joint tenancy

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Related to Joint tenants: Joint Tenants in Common, Joint tenants with right of survivorship

joint tenancy

Ownership of property by two or more persons in which, upon the death of one, his interest devolves upon the other or others until a sole owner survives.
References in periodicals archive ?
Therefore, if mom and dad want to buy a home--which son plans to make his homestead--with son as tenants in common, they must be sure to give him a high enough percentage of ownership in order to take advantage of the entire exemption (or title the property as joint tenants with right of survivorship).
The fact that spouses are not required to title their property as joint tenants is especially important for remarrying spouses when one or both spouses have children from previous marriages.
In another scenario, let's say Mom has the seemingly bright idea of putting a daughter's name on her house as a joint tenant, thus preventing it from going through probate when she dies.
This is not the case with assets held as joint tenants with right of survivorship, where either owner may withdraw funds and effectively sever the joint tenancy right of survivorship as to the withdrawn funds.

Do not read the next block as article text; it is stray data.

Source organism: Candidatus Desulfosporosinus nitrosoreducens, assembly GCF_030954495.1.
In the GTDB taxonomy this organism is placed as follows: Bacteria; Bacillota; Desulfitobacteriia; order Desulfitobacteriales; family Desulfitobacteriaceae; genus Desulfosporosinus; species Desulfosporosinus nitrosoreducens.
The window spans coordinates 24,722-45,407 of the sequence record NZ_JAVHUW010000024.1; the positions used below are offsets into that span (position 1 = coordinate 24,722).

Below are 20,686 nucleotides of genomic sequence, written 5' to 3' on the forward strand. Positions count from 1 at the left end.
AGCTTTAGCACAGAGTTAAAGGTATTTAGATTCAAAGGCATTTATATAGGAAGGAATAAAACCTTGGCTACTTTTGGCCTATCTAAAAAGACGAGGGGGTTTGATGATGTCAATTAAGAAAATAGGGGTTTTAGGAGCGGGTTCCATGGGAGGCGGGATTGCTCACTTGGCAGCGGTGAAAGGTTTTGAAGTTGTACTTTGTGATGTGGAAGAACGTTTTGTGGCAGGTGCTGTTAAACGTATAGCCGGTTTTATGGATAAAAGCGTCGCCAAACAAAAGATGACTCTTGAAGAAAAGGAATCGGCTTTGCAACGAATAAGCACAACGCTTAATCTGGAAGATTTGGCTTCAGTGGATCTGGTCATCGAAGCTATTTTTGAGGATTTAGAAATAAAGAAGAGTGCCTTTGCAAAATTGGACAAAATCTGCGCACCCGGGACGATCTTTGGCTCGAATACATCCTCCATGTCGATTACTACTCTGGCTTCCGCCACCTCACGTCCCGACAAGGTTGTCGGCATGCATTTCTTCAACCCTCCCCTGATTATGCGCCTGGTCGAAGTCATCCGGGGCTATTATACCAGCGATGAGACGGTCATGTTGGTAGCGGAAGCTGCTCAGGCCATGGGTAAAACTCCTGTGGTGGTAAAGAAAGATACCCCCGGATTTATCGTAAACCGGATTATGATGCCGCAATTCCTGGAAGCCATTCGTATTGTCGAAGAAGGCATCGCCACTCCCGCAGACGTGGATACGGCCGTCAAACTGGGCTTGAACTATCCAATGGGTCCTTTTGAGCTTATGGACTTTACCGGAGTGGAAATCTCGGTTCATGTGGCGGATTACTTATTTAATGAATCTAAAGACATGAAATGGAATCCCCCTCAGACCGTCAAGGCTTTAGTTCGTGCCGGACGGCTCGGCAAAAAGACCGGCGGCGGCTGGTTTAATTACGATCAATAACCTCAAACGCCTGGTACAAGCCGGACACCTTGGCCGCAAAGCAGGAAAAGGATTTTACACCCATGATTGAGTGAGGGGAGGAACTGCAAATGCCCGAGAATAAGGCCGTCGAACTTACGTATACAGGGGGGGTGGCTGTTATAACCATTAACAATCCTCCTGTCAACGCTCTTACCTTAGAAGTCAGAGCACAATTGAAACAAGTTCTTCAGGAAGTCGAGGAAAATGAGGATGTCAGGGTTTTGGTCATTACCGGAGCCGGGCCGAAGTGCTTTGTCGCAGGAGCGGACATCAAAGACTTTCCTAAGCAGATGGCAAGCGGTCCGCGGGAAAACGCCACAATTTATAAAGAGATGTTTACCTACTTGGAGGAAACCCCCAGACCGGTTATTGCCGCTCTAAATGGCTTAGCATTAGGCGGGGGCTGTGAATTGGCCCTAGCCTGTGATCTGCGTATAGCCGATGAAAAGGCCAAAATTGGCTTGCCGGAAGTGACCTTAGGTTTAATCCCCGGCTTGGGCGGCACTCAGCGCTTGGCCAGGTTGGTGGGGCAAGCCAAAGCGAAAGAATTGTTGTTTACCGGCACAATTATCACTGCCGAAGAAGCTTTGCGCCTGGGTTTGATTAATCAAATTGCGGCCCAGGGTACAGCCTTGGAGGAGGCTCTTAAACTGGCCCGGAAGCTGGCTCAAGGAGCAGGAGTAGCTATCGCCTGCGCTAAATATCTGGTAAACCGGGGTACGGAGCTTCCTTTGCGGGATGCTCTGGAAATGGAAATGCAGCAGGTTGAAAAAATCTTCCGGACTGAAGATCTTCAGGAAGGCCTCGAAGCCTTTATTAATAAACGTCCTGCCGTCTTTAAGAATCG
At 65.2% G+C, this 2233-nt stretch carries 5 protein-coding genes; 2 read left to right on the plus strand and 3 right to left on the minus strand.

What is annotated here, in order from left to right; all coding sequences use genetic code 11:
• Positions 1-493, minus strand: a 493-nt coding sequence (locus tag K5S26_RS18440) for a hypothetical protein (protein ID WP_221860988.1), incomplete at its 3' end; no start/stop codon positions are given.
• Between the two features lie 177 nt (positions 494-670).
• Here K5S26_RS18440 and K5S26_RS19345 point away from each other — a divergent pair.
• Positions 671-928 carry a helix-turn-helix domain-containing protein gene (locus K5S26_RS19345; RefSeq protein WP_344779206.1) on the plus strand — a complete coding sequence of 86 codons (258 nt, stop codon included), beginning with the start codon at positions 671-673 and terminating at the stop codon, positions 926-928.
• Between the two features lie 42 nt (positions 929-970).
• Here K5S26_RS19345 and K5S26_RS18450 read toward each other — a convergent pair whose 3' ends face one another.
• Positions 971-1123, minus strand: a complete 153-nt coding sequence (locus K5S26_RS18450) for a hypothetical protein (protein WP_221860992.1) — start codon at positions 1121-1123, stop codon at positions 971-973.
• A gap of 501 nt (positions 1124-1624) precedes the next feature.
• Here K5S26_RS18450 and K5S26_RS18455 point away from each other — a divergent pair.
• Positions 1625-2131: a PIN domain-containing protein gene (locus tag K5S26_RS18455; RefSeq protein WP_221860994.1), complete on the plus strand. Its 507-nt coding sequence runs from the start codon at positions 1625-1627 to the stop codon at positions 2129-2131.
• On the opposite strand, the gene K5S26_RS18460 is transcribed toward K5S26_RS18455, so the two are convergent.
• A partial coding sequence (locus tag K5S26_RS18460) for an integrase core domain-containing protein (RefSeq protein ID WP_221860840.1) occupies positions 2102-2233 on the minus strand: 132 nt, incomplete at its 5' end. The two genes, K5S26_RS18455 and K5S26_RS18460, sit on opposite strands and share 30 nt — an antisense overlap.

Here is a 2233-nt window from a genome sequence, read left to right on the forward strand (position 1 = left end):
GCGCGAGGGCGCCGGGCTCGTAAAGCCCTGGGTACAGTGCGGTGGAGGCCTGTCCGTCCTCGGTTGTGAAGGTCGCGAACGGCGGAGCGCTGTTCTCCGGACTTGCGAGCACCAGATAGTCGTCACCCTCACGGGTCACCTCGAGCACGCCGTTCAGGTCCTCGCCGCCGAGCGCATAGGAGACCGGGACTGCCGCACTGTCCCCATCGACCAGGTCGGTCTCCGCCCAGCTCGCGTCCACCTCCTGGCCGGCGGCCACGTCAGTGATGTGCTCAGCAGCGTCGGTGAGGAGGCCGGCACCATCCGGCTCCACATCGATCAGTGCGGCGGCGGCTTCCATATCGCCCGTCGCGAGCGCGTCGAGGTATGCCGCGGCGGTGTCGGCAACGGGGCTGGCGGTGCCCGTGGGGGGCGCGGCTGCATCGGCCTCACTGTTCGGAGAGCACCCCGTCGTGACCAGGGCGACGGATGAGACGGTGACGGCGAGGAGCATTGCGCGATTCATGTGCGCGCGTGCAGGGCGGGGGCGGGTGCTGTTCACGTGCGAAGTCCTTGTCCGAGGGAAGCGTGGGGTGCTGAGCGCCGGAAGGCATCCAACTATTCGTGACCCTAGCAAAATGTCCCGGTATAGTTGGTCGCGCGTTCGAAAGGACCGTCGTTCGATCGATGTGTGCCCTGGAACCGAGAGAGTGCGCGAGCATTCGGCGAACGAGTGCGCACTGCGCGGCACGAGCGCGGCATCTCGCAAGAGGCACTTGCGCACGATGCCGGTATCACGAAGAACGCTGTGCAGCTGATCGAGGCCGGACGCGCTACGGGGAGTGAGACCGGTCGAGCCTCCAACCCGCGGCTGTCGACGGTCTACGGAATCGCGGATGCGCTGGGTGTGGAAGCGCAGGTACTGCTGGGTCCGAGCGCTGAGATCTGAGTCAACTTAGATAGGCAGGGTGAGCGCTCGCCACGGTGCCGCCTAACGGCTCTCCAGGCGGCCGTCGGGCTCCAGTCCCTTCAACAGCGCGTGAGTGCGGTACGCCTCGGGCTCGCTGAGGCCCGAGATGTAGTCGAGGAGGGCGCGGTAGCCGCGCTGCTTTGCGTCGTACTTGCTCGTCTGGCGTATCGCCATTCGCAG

If you own the property as joint tenants and you were to die your former partner would get the lot, so you should see a solicitor urgently about dividing it into separate shares.
When property is jointly owned, tenants in common can dispose of their interests separately, and not joint tenants, where the survivor takes all.
Unfortunately, there is not a clear authority for Jack or anyone else who seeks statutory guidance for calculating the exact amount of a discount for a one-half interest in property held as joint tenants with rights of survivorship.
In Hahn, 110 TC 140(1998), W and H purchased property in 1972 as joint tenants with survivorship rights.
Example: Husband H and wife W own stock as joint tenants, with a $50,000 basis and $100,000 fair market value.
The child is asking me what can be done since the title to the house is registered in both parents' names as joint tenants.
Further, assume that state law provides that joint tenants share equally in the joint property's income and expenses.
This depends on whether the property is held by partners who are joint tenants (where both partners own the property equally) or tenants in common (where each partner owns a specific share, either equally or in some other proportion).
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